A real discourse on the recruitment and retention of minorities


As a workforce culture consultant and diversity, equity and inclusion (DCI) expert, I have helped many companies that are struggling to recruit and retain minority employees. I’m always excited to help with this as I can understand the challenge from both an employer and employee perspective.

In recent years, I have heard a number of companies deplore the extra efforts made to recruit highly qualified minority employees, only to see them leave after a short period of work. While this article specifically discusses how to recruit and retain highly skilled minority employees, there are many lessons that apply to any organization seeking to create a welcoming and inclusive culture.

What it means to be a minority

Let’s start with the clarity around the terminology. I define minority employees or minority groups as anyone who is under-represented within an organization. Under-representation can be, but is not limited to, race, sex, religion, sexual orientation, gender identity and expression, ethnicity, nationality, socio-economic status. economic, language, ability, age, religious commitment or political perspective.

Highly skilled minority employees

I have worked with minority leaders in different sectors who are struggling to find a sense of belonging within their organizations. Workplace culture determines how they navigate their identity within the organization (and, often, the community they live in following a move). Highly qualified minority employees are sought after. They have more autonomy and flexibility than some employers recognize, which means they can easily quit a job and find a position that suits them better. Employers and minority employees would be better off with recruitment and retention strategies aimed at fully integrating new employees from under-represented demographic groups.

Stay or go

I often hear the frustration of employers not being able to retain minority employees after having invested so much in the recruitment and orientation phase. The aggravation is often accompanied by amazement that someone chooses to leave a prestigious position and a big salary. We sometimes have the impression that they, the employer, were doing the minority employee a service by getting them to work for their company. I start by reminding the employer that he does not have the upper hand in the engagement. The reason the minority employee has the advantage is that they have skills and talents that are in demand and generate constant interest from recruiters and other employers. They can take their talent anywhere. They won’t stick around because you’ve decided to do everything you can to recruit them. They don’t owe you loyalty, especially if you, the employer, haven’t invested in an inclusive workforce culture.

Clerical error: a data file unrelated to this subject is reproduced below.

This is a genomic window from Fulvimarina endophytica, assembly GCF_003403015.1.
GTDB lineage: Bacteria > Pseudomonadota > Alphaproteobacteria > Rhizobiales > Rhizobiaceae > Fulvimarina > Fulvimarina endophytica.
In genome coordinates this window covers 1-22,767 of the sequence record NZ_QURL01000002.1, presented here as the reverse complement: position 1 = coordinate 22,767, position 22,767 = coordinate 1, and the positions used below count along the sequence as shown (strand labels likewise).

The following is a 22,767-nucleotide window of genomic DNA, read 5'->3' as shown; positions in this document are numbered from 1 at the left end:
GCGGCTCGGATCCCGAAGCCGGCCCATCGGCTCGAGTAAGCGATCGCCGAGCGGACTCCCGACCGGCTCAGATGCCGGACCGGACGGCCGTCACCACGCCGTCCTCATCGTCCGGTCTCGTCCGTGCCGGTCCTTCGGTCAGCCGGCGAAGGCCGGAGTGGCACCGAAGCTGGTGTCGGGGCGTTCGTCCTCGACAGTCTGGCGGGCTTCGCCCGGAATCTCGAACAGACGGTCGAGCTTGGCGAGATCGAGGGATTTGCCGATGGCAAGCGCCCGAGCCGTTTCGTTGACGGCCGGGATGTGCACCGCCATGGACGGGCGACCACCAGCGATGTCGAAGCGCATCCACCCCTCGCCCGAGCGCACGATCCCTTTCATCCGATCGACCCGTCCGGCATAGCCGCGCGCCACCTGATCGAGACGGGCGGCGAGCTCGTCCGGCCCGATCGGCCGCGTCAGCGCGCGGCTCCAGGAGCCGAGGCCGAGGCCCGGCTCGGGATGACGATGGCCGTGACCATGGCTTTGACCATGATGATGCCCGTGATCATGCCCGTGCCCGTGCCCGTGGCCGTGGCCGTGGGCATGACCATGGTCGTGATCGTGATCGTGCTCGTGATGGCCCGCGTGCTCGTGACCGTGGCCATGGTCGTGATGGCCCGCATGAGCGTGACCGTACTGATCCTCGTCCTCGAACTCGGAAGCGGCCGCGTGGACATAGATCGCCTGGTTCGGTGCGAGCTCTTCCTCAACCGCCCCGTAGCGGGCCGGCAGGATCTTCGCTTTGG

Business and community adjustment

I tell business owners that to maximize the investment in recruiting highly skilled minorities, you need to do your due diligence. Employers have a responsibility to put in place recruited minority employees to be successful both inside and outside the workplace. Does the person you recruit match your corporate culture and, if they move, are there connection points for them in the community?

Many companies think they can get out of this problem. Some employers rely too much on compensation, especially if it is a minority often associated with lower socio-economic status. Employers will hide behind real change with a big paycheck. Don’t just rely on competitive pay or perks to keep minority employees around if they are struggling to embed identity and fairness into your business or community.

Recruitment strategies that help retain minority employees

Companies can do preliminary work that can help improve minority employee satisfaction with the organization and the community as a whole. Employers must be intentional in getting to know the new employee beyond the skills they bring to the company. Without being invasive, ask questions such as:

● What do they like to do for fun?

● What do they do for social activities?

● Do they belong to a faith community?

● Are they part of affinity groups?

● What kinds of foods do they like to eat?

● What do they like to do for fun?

● Where do they go for personal hygiene (haircuts and salons), again without being intrusive.

Final thoughts

Minority employees know they will have to adjust to a new culture when they take on a new job. But they also recognize that when they start to feel undervalued or unappreciated, they may turn to an organization or community that is more receptive to them. And let’s not forget what a loss this is for your organization. It goes way beyond financial loss. This person could be just the person you need to take your organization to the next level. Highly skilled minority employees have so much to offer beyond their demographics. Business leaders must engage in new recruitment and retention practices in order to benefit from the diversity of ideas and experiences that accompany highly skilled minority employees.

Deo Mwano is a social impact innovator whose work focuses on education, technology, business, community and individual development. Deo runs the consultancy firm Deo Mwano, providing multidisciplinary services including speaking, training, creating engaging empowering content, facilitating workshops for businesses and nonprofits, and l integration of school culture. The opinions expressed are those of the author.


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